Monday 6 May 2013

The Shining: Book vs Film

I feel its worthy of note that Stephen King's The Shining was one of the first books I ever read, and as Kubrick's movie adaptation was already one of my all time favorites, it was to me not just a comparison of which of these acclaimed artists could do the most with the same story, but actually which medium was better. I must warn you that on my long trek through the halls of the Overlook I did not manage to find a definitive answer (as if you expected one) but I do feel that both the film and book, which both transcend the age-old haunted house horror genre to become something more, are excellent examples of what is good and bad in each medium. I suppose what I like about each medium is subjective, and I'm sure there are those who happily disagree with me and pick one over the other.

But then again, it is my opinion, so you might as well take it as fact.

So where to begin with such a comparison? The plot of both works is usually given, yet I have long since found much reason to describe the premise of whatever I am reviewing, both because if your on this blog then I'm going to say you've got an internet connection and that you can find that info out for yourself, and because no-one's paying me, which makes any complaints over my lack of explanation paper thin. Lets just say that Jack Nicholson, or Jack Torrance depending on your medium, has got a great new job as a caretaker in a haunted house secluded enough to let all of the horror you will find here possible.

Reviewing the Movie 
The hedge-made labyrinth which is only a fleeting bit of background information in the book is not only a key location for the movie, but a symbol of exactly what Kubrick was going for. The whole movie is a giant labyrinth, giving you enough to play with that you understand the big picture, yet withholding a lot of the important details. I won't list the many unexplained anomalies of the Overlook, and the cabin fever vs the supernatural argument leads nowhere when the whole point of the movie is clearly open to anyone's interpretation, but Kubrick does plant images for the audience that almost feel like there leading you somewhere if you follow them long enough. The most glaringly obvious one being that picture at the end of the movie; Was Jack absorbed into the house? Is he simply reliving an endless cycle that has happened before? Did Kubrick even know himself what he was going for here?

If you don't believe me that this story - presented, and even marketed to us, as a traditional haunted house movie that moves into slasher territory when the shit starts to hit the fan - is actually a multi-dimensional mindfuck, leading us down as many possible explanations as there are never-ending corridors in the hotel it's set in, then just look up recently released documentary "Room 237". Whether you believe the theorists in that film are wackos or intelligible fans who have managed to pick away at the movie long enough to find things no-one else has spotted before, it's undeniable the film was made with the idea that the audience can believe what they want to believe, intended by the filmmakers or not.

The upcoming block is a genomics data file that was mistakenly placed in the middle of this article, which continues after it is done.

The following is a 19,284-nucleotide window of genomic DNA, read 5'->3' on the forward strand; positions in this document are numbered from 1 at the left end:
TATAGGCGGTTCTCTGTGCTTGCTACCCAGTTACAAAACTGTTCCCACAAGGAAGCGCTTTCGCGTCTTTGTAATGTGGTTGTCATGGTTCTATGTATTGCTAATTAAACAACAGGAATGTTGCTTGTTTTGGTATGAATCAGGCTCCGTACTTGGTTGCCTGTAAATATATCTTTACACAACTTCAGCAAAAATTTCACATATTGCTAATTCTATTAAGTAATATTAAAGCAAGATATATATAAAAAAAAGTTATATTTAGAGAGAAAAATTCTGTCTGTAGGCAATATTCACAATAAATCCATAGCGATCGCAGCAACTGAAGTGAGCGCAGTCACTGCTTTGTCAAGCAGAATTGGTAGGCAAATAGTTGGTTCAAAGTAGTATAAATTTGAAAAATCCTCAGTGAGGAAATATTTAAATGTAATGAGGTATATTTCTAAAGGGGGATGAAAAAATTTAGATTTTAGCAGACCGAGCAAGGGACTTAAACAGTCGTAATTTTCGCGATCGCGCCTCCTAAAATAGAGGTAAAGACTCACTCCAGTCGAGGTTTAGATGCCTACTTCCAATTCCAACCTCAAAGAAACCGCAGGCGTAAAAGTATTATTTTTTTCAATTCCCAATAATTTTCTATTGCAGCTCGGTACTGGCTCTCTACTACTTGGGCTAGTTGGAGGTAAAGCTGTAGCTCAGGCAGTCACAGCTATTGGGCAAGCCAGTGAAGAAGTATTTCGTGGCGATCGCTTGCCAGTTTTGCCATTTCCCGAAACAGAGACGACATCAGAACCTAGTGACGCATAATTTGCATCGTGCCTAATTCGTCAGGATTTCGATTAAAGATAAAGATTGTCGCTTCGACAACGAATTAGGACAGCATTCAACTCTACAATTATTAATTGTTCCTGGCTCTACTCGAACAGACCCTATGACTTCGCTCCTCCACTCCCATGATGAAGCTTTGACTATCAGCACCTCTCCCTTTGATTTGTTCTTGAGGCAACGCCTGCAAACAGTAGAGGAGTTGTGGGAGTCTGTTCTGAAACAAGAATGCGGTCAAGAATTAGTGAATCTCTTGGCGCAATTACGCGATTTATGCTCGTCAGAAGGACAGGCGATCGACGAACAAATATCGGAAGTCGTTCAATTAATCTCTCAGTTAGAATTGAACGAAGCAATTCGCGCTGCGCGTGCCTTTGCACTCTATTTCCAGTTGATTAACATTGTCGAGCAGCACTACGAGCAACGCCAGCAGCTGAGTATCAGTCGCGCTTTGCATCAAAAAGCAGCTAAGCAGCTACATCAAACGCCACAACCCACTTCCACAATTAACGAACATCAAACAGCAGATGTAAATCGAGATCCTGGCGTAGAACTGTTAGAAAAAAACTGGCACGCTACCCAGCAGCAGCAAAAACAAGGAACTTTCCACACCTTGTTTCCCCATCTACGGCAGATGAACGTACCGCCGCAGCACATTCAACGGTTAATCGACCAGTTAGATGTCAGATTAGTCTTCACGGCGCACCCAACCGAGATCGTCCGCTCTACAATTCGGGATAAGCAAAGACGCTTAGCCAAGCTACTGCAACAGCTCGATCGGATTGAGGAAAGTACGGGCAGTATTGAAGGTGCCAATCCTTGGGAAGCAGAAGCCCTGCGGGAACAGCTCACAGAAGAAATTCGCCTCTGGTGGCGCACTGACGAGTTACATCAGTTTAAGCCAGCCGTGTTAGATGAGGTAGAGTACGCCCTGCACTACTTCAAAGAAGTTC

As for the film itself, I've already said it's one of my favorites. It's that perfect mix of a brilliant art film from a master filmmaker (Kubrick, who was great because of how easily do-able he made being a genius look) that's managed to camouflage itself as a piece of genre entertainment. It also helps it was derided on release and only picked up its adoring fans years later (the greatest movie ever to be nominated for a razzie?).

Kubrick of course made the bold claim on release that this was the scariest film ever made. Some might mistake this as a moronic claim, a simple piece of shock excess with the obvious intention of getting asses into cinema seats (aided of course by the fact that he was in the golden era of horror: Halloween and Alien already out, Freddie Kruger just around the corner) yet I will give Kubrick the benefit of the doubt in knowing what he was doing. He was subverting the mainstream masses expectations. He did this again and again throughout his career. Just look at his final laugh at the mainstream; his supposed "erotic thriller" Eyes Wide Shut, starring at the time-hollywoods favorite couple, which was really a complex psychological drama that was all about how something big and sexy turned out to be completely different to how Mr. Respectable Everyman thought it would be (sounding familiar?)

Yet the real reason Kubrick's claim that The Shining was the pinacle of multiplex terror never sat well with me was because this isn't really a traditional horror movie at all; more a gory fairy tale. Don't get me wrong, there is a long list of horrifying images sprung throughout this film (and I'm guessing the Grady-twins would rank top of most people's lists) and there's a feeling of growing dread throughout the film. Yet there's something so mystical about this movie to me. It's not set in a run-down camp lodge, or in a city framed in total darkness; it's set in a really nice looking hotel, with beautiful views on the outside, and an inside that's filled with lots of wide open space that is filmed amazingly with Kubrick's steadicam, which captures the feeling of being a small kid in a big place perfectly. And it's not an un-killable monster coming to kill the lead characters in their dreams, it's just some guy who goes crazy while care-taking a hotel. Most filmakers cover their movies in a sheet of blood, yet Kubrick's film is covered in the childlike glow of christmas time snow.

Then there was another reason why the movie was so great: Jack Nicholson. The man is an acting powerhouse, at least in the 70s and early 80s, after which he simply became a cool guy with a great reputation. Nicholson is hilarious here. I've heard people complain over the fact that Nicholson plays the character like a psycho, not the loving family man who slowly declines into madness like described in the book. Yet that's part of the fun of this movie, Jack is a character destined for what he will become in the Overlook. It's not until he starts swinging that axe that we see that trademark-Nicholson grin creep onto his face.

The over the top-ness of Nicholson, contrasted with the endless shrieking of Shelley Duvall, and the cliche scary movie kid portrayed by Danny Lloyd (an archetype which audiences would never accept in the same way today) create the high points of the movie. One sequence, where Nicholson backs Duvall all of the way up the stairs after she has discovered his "novel", was famously shot a record 102 times. You could argue that to be excessive (and damn funny when you find out Kubrick used the second take) yet it nevertheless is one of the most intense scenes ever filmed.

Yet the highpoints of the movie are the sequences set in the ballroom, where Jack's alcoholism gets the better of him in either his own self-serving psyche, or as part of the Overlook's manipulation. It's great just to watch Nicholson act here. To see him finally accept the madness going on around him and implant himself into the song and dance thats being orchestrated for him. Kubrick, to the dismay of many fans (and King himself) altered the book heavily when adapting it to screen, but this sequence is taken almost directly from the book. Yet in the book we are fully aware of why all of this is happening (the benefit of the house) and we are simply witnessing Jack Torrance be turned into a monster. Conversely, Kubrick's ballroom is filled with light, energy and music. This Jack Torrance is already in on the joke. He is already a monster, no need to be tricked into anything. King played for the ironic horror, Kubrick played for the twisted laughs.